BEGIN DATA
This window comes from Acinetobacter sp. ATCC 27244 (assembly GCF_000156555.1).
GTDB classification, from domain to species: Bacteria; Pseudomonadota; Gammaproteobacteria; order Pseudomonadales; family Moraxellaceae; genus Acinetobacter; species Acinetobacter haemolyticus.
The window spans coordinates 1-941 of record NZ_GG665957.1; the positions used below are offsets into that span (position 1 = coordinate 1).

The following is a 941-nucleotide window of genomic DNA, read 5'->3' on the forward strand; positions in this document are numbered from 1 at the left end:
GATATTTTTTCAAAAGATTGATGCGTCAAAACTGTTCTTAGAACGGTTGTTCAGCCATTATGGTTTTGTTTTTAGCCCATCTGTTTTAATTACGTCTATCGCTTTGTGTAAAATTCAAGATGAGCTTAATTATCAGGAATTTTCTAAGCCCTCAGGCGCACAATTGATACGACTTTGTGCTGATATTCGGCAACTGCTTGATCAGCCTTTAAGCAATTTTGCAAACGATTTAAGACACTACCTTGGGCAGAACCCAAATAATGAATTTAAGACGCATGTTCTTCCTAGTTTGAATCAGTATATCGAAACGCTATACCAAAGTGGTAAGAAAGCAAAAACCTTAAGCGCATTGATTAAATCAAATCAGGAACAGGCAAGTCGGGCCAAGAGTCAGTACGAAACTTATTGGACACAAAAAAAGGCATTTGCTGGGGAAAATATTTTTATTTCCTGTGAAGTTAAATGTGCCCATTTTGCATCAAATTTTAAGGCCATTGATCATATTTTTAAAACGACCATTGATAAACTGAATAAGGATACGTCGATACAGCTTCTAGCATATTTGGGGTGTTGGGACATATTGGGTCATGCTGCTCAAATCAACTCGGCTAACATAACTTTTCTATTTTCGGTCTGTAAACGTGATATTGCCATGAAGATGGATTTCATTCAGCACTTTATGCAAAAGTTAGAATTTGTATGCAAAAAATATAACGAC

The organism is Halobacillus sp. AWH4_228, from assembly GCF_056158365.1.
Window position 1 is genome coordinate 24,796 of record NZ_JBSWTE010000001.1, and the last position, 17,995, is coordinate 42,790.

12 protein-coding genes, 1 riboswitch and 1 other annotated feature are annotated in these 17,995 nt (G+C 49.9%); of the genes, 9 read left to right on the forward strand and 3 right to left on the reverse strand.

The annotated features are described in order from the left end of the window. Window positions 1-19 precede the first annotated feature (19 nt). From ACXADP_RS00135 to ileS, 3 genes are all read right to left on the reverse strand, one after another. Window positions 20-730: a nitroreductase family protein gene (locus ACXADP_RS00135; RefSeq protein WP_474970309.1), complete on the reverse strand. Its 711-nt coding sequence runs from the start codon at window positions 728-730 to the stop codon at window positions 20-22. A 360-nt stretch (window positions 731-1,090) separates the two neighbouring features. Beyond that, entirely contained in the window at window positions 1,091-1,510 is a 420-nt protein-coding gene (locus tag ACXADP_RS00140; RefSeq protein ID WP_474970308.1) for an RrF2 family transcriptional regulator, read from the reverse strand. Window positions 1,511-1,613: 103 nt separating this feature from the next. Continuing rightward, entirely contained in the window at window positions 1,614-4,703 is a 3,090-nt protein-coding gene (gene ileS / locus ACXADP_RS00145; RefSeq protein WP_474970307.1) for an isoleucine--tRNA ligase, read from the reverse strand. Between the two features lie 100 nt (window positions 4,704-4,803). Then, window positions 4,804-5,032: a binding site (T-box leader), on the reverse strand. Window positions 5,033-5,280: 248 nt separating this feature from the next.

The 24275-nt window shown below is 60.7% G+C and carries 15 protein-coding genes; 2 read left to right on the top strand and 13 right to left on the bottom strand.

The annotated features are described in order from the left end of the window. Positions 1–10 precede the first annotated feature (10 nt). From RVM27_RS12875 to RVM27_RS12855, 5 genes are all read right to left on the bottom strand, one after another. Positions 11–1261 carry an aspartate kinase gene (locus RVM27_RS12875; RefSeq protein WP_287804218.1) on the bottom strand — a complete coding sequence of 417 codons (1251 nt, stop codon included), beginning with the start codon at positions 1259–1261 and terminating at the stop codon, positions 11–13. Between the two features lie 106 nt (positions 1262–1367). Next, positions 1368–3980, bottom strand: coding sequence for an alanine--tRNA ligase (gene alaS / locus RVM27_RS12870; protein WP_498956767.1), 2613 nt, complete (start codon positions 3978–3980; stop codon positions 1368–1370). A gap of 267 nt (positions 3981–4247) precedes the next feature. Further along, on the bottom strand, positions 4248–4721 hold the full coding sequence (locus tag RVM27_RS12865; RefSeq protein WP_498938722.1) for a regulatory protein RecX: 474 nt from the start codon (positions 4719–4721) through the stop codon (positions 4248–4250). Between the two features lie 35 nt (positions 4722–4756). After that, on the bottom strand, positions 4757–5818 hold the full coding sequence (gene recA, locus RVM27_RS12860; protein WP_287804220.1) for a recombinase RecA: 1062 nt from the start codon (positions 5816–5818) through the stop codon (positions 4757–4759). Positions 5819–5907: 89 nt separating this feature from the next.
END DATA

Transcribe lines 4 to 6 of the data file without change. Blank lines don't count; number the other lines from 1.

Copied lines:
The following is a 941-nucleotide window of genomic DNA, read 5'->3' on the forward strand; positions in this document are numbered from 1 at the left end:
GATATTTTTTCAAAAGATTGATGCGTCAAAACTGTTCTTAGAACGGTTGTTCAGCCATTATGGTTTTGTTTTTAGCCCATCTGTTTTAATTACGTCTATCGCTTTGTGTAAAATTCAAGATGAGCTTAATTATCAGGAATTTTCTAAGCCCTCAGGCGCACAATTGATACGACTTTGTGCTGATATTCGGCAACTGCTTGATCAGCCTTTAAGCAATTTTGCAAACGATTTAAGACACTACCTTGGGCAGAACCCAAATAATGAATTTAAGACGCATGTTCTTCCTAGTTTGAATCAGTATATCGAAACGCTATACCAAAGTGGTAAGAAAGCAAAAACCTTAAGCGCATTGATTAAATCAAATCAGGAACAGGCAAGTCGGGCCAAGAGTCAGTACGAAACTTATTGGACACAAAAAAAGGCATTTGCTGGGGAAAATATTTTTATTTCCTGTGAAGTTAAATGTGCCCATTTTGCATCAAATTTTAAGGCCATTGATCATATTTTTAAAACGACCATTGATAAACTGAATAAGGATACGTCGATACAGCTTCTAGCATATTTGGGGTGTTGGGACATATTGGGTCATGCTGCTCAAATCAACTCGGCTAACATAACTTTTCTATTTTCGGTCTGTAAACGTGATATTGCCATGAAGATGGATTTCATTCAGCACTTTATGCAAAAGTTAGAATTTGTATGCAAAAAATATAACGAC

The organism is Halobacillus sp. AWH4_228, from assembly GCF_056158365.1.